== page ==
John Henrik Clarke (born John Henry Clark; January 1, 1915 – July 16, 1998) was an African-American historian, professor, prominent Afrocentrist, and pioneer in the creation of Pan-African and Africana studies and professional institutions in academia starting in the late 1960s
He was the youngest child of John Clark, a sharecropper, and Willie Ella Clark, a washer woman, who died in 1922. With the hopes of earning enough money to buy land rather than sharecrop, his family moved to the closest mill town in Columbus, Georgia.
Counter to his mother’s wishes for him to become a farmer, Clarke left Georgia in 1933 by freight train and went to Harlem, New York, as part of the Great Migration of rural blacks out of the South to northern cities. There he pursued scholarship and activism. He renamed himself as John Henrik (after rebel Norwegian playwrightHenrik Ibsen) and added an “e” to his surname, spelling it as “Clarke”. He also joined the U.S. Army during World War II.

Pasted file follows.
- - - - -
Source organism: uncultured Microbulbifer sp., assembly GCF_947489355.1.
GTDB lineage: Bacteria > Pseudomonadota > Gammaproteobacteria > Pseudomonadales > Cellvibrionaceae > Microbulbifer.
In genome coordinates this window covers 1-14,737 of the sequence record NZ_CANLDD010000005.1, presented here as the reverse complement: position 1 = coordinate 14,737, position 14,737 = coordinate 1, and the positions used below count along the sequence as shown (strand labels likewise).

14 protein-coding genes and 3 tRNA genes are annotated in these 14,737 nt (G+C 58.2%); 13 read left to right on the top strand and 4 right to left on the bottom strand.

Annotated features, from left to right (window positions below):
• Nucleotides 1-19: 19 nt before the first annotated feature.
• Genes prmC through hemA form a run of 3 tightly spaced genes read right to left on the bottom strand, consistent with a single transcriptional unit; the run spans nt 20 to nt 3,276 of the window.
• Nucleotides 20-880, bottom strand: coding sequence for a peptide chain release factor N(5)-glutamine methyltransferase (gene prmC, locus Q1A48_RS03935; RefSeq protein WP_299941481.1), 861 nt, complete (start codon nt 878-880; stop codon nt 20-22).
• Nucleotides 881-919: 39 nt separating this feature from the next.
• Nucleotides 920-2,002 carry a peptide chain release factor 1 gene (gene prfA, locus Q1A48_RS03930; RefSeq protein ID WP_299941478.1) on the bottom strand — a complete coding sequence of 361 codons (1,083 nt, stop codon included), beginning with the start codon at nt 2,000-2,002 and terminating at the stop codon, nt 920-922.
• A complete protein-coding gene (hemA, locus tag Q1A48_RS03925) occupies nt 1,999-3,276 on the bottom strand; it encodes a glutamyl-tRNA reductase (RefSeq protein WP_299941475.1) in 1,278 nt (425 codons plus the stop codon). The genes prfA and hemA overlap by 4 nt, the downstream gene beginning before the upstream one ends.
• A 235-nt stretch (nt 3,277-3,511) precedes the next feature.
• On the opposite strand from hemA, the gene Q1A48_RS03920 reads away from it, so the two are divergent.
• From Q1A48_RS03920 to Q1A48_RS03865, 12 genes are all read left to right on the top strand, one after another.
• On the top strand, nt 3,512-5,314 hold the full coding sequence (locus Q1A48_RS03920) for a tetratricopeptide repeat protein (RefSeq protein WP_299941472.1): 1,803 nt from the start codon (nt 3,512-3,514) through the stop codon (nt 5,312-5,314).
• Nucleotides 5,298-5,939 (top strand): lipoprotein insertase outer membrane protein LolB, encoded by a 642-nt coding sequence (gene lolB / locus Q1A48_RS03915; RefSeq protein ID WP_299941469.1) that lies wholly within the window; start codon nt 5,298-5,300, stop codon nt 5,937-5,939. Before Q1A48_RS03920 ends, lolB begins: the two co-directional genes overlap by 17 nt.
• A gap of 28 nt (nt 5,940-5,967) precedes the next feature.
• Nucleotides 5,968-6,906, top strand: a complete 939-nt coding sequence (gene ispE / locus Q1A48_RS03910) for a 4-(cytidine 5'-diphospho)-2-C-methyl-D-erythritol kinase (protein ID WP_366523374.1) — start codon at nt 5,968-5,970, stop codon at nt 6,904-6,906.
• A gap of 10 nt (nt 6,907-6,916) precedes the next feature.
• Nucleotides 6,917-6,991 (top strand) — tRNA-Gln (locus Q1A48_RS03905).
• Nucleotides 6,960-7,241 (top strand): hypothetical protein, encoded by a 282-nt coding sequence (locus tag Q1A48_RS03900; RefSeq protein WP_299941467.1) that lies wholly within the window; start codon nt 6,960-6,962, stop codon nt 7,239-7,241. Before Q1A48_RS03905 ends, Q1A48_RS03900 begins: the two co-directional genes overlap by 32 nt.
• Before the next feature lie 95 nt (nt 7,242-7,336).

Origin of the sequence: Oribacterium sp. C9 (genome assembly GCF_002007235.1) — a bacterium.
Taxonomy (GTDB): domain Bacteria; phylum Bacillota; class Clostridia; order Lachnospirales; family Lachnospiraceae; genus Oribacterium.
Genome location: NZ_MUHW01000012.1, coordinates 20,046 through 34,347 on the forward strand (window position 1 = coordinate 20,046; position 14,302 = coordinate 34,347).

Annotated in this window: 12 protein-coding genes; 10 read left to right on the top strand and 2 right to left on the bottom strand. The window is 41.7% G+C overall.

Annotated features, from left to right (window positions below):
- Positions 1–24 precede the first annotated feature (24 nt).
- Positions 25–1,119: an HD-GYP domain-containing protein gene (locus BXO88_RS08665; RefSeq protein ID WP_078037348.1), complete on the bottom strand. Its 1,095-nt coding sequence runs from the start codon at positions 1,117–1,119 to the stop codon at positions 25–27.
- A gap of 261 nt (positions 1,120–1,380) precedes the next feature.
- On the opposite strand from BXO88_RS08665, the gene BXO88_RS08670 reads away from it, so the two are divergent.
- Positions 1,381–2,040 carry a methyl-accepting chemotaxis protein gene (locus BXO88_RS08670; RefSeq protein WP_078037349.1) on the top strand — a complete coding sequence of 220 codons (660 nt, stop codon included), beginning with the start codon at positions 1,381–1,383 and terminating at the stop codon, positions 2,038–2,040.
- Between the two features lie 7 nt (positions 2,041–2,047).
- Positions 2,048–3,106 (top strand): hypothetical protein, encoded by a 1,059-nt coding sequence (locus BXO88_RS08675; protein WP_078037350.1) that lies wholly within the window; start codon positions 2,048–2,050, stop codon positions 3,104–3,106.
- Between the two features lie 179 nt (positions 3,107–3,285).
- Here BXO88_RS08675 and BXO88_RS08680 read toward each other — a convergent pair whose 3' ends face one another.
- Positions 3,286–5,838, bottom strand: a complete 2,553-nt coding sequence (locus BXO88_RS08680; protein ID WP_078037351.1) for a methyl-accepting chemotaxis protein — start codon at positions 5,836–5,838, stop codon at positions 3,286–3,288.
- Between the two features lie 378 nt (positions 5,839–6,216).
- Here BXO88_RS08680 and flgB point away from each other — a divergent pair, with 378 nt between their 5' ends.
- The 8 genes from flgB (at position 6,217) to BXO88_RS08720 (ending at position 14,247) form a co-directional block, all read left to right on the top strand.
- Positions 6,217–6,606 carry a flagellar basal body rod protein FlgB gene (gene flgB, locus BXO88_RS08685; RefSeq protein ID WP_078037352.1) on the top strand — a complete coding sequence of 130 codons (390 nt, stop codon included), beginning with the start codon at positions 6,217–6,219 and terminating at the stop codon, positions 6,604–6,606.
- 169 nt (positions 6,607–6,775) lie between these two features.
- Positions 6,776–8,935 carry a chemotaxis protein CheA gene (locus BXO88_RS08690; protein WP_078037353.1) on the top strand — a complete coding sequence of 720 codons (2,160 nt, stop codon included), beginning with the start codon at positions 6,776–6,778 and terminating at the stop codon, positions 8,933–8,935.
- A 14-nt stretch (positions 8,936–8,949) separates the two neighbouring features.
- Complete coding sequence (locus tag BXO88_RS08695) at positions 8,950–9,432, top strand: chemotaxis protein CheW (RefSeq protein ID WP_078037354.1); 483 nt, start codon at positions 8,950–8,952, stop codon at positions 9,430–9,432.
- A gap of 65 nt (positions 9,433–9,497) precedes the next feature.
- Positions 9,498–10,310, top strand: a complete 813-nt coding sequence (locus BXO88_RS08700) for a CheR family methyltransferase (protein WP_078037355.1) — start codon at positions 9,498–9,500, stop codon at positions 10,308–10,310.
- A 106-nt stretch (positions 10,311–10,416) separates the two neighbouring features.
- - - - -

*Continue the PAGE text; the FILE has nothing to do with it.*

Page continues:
Clarke was heavily influenced by Cheikh Anta Diop, which inspired his piece “The Historical Legacy of Cheikh Anta Diop: His Contributions to a New Concept of African History”. Clarke believed that the credited greek philosophers gained much of their theories and thoughts from contact with the Africans, who influenced the westerners.
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